On my recent trip to Prince Albert I picked up some yarn, it wasn’t the locally spun locally dyed yarn of my dreams but I was pretty excited to try it out.
African Expressions, a local South African brand, is spun in Port Elizabeth (just over 300 km / 200 miles) from where I am staying at the moment. So actually it turns out it is pretty local to me right now. The mill is owned by Samil that has been operating in that area since mid sixties, over the years the business has grown and changed with the current operations that produce this range of yarn developing in the mid nineties.
As I have continued to read the links between my ball of wool and the recent trip to Prince Albert have been strengthened. It turns out that the Angora Goats sent over from Turkey all those years ago arrived in Port Elizabeth before making their journey into the Karoo and turning that region into one of the largest Mohair producers in the world today.
So really what I have discovered is that the yarn I almost turned my nose up at because it wasn’t locally spun indie dyed yarn is grown, spun and dyed within about a 500km radius of where I stayed. I can’t be absolutely sure of the Merino wools exact origin but I am pretty sure it’s not far from here either.
I’m pretty excited about this discovery – especially seeing as the yarn is a cracker! I love it!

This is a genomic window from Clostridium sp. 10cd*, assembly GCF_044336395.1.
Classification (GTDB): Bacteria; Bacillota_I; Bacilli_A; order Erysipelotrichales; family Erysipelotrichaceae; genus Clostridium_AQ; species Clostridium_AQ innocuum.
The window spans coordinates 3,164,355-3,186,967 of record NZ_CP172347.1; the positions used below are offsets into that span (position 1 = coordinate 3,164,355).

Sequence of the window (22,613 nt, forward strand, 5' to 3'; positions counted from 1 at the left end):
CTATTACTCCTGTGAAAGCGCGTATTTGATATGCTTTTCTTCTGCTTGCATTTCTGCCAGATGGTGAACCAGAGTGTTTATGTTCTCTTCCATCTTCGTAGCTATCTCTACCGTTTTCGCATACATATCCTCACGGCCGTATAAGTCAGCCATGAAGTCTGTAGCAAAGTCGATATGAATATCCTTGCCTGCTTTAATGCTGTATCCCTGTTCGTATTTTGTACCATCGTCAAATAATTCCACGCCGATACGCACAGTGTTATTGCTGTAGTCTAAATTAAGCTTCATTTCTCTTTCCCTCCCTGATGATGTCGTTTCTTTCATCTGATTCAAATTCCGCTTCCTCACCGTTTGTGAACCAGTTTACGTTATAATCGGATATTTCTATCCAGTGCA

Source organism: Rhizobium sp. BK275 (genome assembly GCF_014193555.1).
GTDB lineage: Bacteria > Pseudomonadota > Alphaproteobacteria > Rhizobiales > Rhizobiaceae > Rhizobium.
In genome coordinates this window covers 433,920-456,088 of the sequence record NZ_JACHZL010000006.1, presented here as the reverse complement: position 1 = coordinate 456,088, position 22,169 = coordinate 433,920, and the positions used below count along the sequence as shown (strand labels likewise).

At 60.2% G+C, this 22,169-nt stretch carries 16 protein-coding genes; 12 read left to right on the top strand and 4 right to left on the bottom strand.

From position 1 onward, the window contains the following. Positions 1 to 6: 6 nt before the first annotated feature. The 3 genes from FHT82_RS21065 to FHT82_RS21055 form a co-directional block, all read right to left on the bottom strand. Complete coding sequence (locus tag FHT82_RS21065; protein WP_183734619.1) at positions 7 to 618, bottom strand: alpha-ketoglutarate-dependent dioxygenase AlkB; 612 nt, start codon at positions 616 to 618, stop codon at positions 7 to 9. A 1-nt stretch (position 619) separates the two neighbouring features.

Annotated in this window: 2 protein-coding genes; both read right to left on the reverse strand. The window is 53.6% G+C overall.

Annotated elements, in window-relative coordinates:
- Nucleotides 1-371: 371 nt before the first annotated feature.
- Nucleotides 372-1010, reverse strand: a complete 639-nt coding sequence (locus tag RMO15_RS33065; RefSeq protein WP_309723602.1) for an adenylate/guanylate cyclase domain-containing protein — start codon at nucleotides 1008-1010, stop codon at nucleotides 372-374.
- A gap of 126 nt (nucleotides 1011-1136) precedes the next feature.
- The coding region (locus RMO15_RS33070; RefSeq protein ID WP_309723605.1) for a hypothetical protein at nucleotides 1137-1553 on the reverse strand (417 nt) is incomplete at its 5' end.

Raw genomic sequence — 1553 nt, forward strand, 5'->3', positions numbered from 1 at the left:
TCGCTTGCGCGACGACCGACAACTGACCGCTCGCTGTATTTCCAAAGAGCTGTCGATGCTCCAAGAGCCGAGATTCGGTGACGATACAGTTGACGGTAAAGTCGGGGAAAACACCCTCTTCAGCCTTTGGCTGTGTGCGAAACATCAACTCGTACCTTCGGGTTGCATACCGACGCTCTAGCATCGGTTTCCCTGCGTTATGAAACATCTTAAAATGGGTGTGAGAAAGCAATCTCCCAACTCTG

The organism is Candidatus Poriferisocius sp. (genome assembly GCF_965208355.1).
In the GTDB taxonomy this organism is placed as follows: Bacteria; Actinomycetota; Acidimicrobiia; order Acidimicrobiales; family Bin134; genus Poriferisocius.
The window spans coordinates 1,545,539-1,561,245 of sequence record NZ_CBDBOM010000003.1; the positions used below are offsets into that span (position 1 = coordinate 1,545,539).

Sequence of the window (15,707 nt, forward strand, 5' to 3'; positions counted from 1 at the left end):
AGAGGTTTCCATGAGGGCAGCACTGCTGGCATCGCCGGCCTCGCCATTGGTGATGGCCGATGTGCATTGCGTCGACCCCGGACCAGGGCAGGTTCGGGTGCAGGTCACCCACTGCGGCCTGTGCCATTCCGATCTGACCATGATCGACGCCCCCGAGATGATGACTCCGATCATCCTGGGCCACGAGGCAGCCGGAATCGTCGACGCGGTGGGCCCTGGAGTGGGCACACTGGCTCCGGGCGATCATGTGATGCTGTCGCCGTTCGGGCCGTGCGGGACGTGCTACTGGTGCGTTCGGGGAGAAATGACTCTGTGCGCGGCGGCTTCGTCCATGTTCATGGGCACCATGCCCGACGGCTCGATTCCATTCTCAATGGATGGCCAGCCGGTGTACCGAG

Adore by African Expressions
80% Merino and 20% Mohair
100g ball – 120m / 131 yds
Available in 18 shades
The yarn is soft and smooth without that fluffy halo that you usually find with Mohair yarns. The single ply offers both a softness and a slight structure to the stitch definition.
My swatches were both worked on 6mm needles, even though the ball band recommends 7mm. I am a fairly tight knitter so I think that 7mm might be a little large for this fibre and weight – it would certainly create a loose airy fabric.
I worked a simple stocking stitch block and a larger lace panel. The lace was an utter joy to knit, chunky lace always is.
The magic of this yarn is in the blocking! I was bowled over by how beautifully it blocks. As expected with a blend like this the fabric grew a little and bloomed to reveal a delicate and subtle halo. The sheen, I would assume from the Mohair, is also wonderful.
The natural has a slightly softer handle than the dyed yarn, but the dyed yarn is still deliciously soft, as you would expect from a blend of Merino and Kid Mohair.
I am looking forward to seeing how this wears as I am sure the Mohair will add some strength to the Merino which in this single ply style is often prone to pilling.
I also have some design ideas up my sleeve for the cooler months – this swatch would make a wonderful shawl, don’t you think?
Where to buy
This yarn is pretty widely available in South Africa and the online store Yarn in a Barn stocks all 18 colours too.
The extensive stockist list on African Expressions website is pretty hand if you are looking for a local stockist or an international outlet, they have stockists in Australia, New Zealand and parts of Europe.
Finally Skapie, a South African online shop has a great range including this yarn. They deliver locally and internationally.
Have you knitted with an South African yarn recently?
I would love to hear about your yarn discoveries.